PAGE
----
The importance of a thorough knowledge of thoracic anatomy is timeless. Lung and pleural anatomy continues to be a subject for study nowadays, not only due to the greater spatial resolution of newer diagnostic studies, such as bronchoscopy, computed tomography and magnetic resonance, but also because of advances in thoracic surgery.
The pulmonary ligaments are among the lesser known structures of the thoracic anatomy. The radiological importance of the pulmonary ligament was first described in 1966 by Rabinowitz and Wolfe,1 and only very few reports or series have been found which describe the radiological findings of pathologic processes within the pulmonary ligaments.1–6 This ligament, just like any other thoracic anatomical structure can be affected by non-infectious or infectious inflammatory processes, tumors, congenital or developmental abnormalities and scarring.2–6 There are only a few reports in the literature which mention this anatomical structure and different pathological process.
The following case description of a cystic lesion within the right pulmonary ligament illustrates the anatomy and pathology of this structure:
A 75-year-old woman diagnosed with a pharyngeal cancer was referred for magnetic resonance imaging of the neck and a computed tomography (CT) of the chest and upper abdomen. The enhanced CT chest demonstrated an incidental tubular cystic lesion, oriented parallel to the mediastinum, within the right pulmonary ligament, extending from the level just caudal to the right inferior pulmonary vein down to the diaphragm. This lesion measured 5.5cm×2.7cm×1.8cm and showed homogeneous density, mean attenuation value=−3.92Hounsfield Units (HU). This lesion was separated from pericardium by a layer of fat. The lesion was followed up and remained stable in size and shape for 4 years, as per the comparison with a previous CT scan. The appearance on axial, coronal and sagittal planes confirmed that the cyst was within the pulmonary ligament (Figs. 1 and 2). The cystic lesion also had no depression of the hilar structures or elevation or blurring of the diaphragm. So the non-symptomatic clinical setting alongside with the anatomical landmarks described and the lack of change in size/configuration during these years supported the diagnosis of a mesothelial cyst of the pulmonary ligament.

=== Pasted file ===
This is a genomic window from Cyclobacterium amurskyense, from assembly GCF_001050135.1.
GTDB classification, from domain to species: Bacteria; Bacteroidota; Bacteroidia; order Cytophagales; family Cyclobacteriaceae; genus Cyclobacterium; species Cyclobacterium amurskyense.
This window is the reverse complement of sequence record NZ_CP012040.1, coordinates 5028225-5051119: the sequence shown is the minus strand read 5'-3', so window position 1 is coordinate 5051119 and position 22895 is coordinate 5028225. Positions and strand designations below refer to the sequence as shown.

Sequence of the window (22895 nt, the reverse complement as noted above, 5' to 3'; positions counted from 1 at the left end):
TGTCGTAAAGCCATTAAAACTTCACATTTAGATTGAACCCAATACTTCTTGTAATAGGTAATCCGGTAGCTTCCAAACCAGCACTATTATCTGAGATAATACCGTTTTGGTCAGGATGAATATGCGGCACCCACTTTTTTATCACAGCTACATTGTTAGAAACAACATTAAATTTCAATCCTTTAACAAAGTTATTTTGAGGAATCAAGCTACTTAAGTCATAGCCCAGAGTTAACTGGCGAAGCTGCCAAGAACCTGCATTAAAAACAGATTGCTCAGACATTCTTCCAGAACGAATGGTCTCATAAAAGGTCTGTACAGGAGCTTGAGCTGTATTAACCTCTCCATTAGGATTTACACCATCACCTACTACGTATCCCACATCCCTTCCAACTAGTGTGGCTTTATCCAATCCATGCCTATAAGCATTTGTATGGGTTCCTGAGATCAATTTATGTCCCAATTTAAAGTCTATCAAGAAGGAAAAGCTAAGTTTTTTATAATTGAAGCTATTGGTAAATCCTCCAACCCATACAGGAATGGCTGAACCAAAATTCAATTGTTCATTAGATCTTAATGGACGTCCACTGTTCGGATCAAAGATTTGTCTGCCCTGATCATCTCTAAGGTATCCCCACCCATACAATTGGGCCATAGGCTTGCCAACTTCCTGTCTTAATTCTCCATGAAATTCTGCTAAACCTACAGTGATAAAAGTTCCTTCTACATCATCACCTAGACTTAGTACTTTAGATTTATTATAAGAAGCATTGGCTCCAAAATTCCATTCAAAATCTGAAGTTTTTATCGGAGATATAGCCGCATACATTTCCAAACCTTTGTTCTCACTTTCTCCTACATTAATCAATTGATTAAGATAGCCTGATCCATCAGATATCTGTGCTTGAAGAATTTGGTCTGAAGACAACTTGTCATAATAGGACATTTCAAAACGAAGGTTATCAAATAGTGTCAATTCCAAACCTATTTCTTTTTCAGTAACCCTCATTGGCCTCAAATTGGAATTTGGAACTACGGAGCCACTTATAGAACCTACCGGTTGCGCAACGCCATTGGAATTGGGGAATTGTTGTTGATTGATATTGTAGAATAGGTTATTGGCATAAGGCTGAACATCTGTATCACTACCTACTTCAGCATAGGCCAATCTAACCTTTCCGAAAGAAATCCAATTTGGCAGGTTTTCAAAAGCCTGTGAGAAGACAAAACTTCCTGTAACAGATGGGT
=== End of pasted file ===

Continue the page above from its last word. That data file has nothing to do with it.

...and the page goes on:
This case under discussion provides a very good illustration of the anatomical concepts that define the pulmonary ligament as double layer of pleura that drapes caudally from the lung root and ropes the medial aspect of the lower lobes of the lung to the mediastinum.2 On the left, the ligament is medial and adjacent to the esophagus and is bounded posteriorly by the descending aorta. On the right, the ligament is posterior to the inferior vena cava and anterior to the azygos vein.2–4 Each ligament contains connective tissue which blends with the hilar connective tissue superiorly, and with mediastinal connective tissue medially. Laterally, the connective tissue of the ligaments is continuous with the interstitial connective tissue of the lung.2–4
On CT scans normal ligament can be visible as a thin linear density arising from the mediastinum below the hilar structures on lung window.3
Few reports in the literature have described air within the pulmonary ligament, post-traumatic or from ruptured pneumatoceles in neonates under mechanical ventilation.4–6 Moreover, around 11–18% of mediastinal masses are related to the foregut developmental abnormalities, including bronchogenic or duplication cysts. The phase of the embryonic development during which the error occurs seems to play a role in the location and type of malformation. Foregut cysts arise late in the gestation. The age of presentation may vary from prenatal to late adulthood. Almost a quarter of the patients with foregut cysts are asymptomatic.7 The presented clinical case therefore illustrates a rare but typical cystic lesion, probable arising from developmental error within the pulmonary ligament.Funding
All authors declare that no funding was provided for this case report.Conflicts of interest
The authors have no conflicts of interest to declare.